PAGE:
Foreign tax return forms and regulations are complex. Read the IRS’s Foreign Tax Credit Compliance Tips to understand the law fully.
3. Claim foreign earned income exclusion: Exclude over $100,000 on expat income
The foreign-earned income exclusion (FEIE) is another method US citizens can use to exclude some, if not all, of their US expat taxes (US taxes on foreign-earned income). You can exclude taxable income earned in a foreign country, including:
- Self-employment income
Who’s eligible for FEIE?
US citizens who live abroad for at least 330 days within the tax year can claim FEIE, including:
- US citizens working abroad for a US-owned or foreign company
- US citizens who are self-employed and work outside the United States
In addition, employees from both categories must also pass the Physical presence test or Bona fide residence test to qualify for this benefit. Both of these tests determine whether you live abroad.
Spending too many days in the US could disqualify you from the income exemption.
If you are married and relocating with your spouse, you can both claim the foreign earned income exclusion during married filing. The only exception is if one or both of you are US government employees.
Workers in the private sector under contract with the US government may be eligible for FEIE.
How much can you save?
Expats working abroad qualifying for FEIE can exclude up to $120,000 in 2023, according to the IRS. The exclusion amount is adjusted annually to account for inflation.
Check out our guide on IRS Form 673 for foreign-earned income exclusion to learn more about how to qualify and file for the foreign income exclusion in 2023.
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4. Claim foreign housing exclusion/deduction: Save on rental costs while living abroad
As the name suggests, foreign housing exclusions and deductions let expats exclude and deduct housing costs while living abroad as US citizens. These expenses are excluded or deducted from the US taxpayer’s gross income on their US federal tax return.
Expats can claim foreign housing exclusion and deductions in addition to FEIE. However, they cannot claim an FTC for excluded, unpaid, or deducted amounts.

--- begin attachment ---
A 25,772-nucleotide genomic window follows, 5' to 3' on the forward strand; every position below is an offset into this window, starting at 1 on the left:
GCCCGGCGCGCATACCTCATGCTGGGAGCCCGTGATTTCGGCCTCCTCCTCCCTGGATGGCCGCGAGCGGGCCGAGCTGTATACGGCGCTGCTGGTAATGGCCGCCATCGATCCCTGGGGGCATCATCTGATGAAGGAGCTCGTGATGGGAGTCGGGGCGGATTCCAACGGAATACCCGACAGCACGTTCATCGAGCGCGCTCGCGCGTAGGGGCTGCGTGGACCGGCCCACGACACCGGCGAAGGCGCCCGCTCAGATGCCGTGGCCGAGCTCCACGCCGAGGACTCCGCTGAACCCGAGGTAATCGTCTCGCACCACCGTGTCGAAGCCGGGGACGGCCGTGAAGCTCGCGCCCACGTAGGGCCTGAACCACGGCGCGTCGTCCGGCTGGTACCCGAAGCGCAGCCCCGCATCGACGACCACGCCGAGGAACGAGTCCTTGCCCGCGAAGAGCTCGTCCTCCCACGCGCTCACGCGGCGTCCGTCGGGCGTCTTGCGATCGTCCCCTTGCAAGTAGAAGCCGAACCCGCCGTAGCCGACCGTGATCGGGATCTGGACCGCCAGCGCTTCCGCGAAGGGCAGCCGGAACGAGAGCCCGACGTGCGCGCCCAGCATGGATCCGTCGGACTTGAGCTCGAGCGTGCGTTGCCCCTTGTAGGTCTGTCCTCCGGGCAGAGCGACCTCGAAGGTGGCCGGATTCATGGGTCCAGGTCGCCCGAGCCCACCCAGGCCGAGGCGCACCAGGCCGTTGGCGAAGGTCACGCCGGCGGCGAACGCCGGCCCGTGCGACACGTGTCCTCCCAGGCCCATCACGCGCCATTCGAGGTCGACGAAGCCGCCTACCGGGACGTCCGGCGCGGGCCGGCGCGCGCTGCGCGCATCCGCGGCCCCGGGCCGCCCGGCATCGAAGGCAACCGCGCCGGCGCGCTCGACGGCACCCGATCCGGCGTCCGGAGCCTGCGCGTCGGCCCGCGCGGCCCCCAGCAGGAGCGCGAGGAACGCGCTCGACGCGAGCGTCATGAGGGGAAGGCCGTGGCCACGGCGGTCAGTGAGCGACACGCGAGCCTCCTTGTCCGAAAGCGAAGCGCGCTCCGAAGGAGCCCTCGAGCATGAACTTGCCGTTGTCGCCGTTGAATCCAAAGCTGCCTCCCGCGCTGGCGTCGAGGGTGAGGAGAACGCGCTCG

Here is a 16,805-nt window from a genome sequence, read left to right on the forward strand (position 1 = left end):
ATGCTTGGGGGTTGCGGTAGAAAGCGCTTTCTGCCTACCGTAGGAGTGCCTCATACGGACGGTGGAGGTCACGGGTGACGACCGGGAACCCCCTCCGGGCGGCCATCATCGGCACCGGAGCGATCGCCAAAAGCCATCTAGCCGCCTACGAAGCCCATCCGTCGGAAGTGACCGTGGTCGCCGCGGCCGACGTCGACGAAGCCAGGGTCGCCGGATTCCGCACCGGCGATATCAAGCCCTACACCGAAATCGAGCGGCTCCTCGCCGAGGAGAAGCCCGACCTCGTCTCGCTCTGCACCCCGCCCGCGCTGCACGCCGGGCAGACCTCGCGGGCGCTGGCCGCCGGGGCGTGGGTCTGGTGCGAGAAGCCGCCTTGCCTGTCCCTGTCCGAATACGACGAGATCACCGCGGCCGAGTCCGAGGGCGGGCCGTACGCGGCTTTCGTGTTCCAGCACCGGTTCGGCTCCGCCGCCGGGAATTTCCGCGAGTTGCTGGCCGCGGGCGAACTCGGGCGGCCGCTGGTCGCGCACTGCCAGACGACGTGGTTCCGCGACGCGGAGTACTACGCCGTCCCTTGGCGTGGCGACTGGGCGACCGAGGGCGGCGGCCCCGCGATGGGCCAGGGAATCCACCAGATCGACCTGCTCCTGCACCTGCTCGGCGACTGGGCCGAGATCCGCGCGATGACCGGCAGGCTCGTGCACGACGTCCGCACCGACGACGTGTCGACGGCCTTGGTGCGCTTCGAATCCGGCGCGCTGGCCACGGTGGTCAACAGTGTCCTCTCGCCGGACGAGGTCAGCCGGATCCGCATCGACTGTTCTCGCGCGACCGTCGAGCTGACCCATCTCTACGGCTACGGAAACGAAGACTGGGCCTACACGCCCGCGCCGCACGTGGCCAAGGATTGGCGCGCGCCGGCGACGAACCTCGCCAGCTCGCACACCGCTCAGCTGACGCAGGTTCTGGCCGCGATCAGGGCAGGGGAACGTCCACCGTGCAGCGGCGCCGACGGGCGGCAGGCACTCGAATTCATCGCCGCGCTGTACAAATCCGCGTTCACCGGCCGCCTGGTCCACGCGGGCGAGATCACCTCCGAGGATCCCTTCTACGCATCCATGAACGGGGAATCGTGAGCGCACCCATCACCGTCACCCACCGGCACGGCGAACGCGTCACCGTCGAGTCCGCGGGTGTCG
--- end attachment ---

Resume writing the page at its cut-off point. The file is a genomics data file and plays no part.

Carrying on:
Who’s eligible for foreign housing exclusions/deductions?
The qualifying filing requirement for foreign housing exclusion/deductions is that your tax home is the same as the country where you live.
As the IRS describes, “having a ‘tax home’ in a given location does not necessarily mean the given location is your residence or domicile for tax purposes.” If you live in northern France and commute across the border to work in Belgium, for example, you do not qualify.
Foreign housing exclusion and foreign housing deduction are not synonyms:
- The exclusion lets employed expats avoid paying tax on foreign-earned income toward housing costs for the taxpayer and their dependents
- The deduction lets self-employed expats deduct housing costs as business costs when filing self-employment tax
Like the FEIE, a US expat who wants to claim the foreign housing exclusion must meet particular requirements:
- Bona fide residence test: You are a taxpaying resident in the foreign country for the entire tax year
- Physical presence test: You are physically present in your tax home for 330 full days in a calendar year
Your tax home must align with the foreign country where you pay taxes.
What can you exclude with the foreign housing exclusion?
The foreign housing exclusion helps the head of household cover housing expenses. You can exclude yearly housing expenses minus the base housing amount prescribed by the IRS. The base housing amount depends on your foreign-earned income and is currently 16% of your FEIE.
If you’re qualified, you can exclude the following costs in your tax return: